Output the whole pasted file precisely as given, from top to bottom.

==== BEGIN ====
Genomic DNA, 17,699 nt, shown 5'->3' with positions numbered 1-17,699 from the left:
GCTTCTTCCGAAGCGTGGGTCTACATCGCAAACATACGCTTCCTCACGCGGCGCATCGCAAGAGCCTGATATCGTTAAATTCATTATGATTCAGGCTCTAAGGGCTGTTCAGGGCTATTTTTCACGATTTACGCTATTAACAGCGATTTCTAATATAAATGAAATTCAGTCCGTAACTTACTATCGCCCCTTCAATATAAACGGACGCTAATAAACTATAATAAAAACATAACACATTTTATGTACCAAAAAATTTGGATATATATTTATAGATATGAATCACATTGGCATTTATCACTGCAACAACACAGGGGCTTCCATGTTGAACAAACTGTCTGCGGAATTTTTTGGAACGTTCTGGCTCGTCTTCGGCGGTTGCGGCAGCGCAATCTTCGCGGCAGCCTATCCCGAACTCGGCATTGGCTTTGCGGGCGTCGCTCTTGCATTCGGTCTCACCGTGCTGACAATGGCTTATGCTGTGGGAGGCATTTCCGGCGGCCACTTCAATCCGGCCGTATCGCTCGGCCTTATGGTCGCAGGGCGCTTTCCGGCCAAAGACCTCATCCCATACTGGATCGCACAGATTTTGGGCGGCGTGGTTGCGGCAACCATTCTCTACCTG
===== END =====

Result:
Genomic DNA, 17,699 nt, shown 5'->3' with positions numbered 1-17,699 from the left:
GCTTCTTCCGAAGCGTGGGTCTACATCGCAAACATACGCTTCCTCACGCGGCGCATCGCAAGAGCCTGATATCGTTAAATTCATTATGATTCAGGCTCTAAGGGCTGTTCAGGGCTATTTTTCACGATTTACGCTATTAACAGCGATTTCTAATATAAATGAAATTCAGTCCGTAACTTACTATCGCCCCTTCAATATAAACGGACGCTAATAAACTATAATAAAAACATAACACATTTTATGTACCAAAAAATTTGGATATATATTTATAGATATGAATCACATTGGCATTTATCACTGCAACAACACAGGGGCTTCCATGTTGAACAAACTGTCTGCGGAATTTTTTGGAACGTTCTGGCTCGTCTTCGGCGGTTGCGGCAGCGCAATCTTCGCGGCAGCCTATCCCGAACTCGGCATTGGCTTTGCGGGCGTCGCTCTTGCATTCGGTCTCACCGTGCTGACAATGGCTTATGCTGTGGGAGGCATTTCCGGCGGCCACTTCAATCCGGCCGTATCGCTCGGCCTTATGGTCGCAGGGCGCTTTCCGGCCAAAGACCTCATCCCATACTGGATCGCACAGATTTTGGGCGGCGTGGTTGCGGCAACCATTCTCTACCTG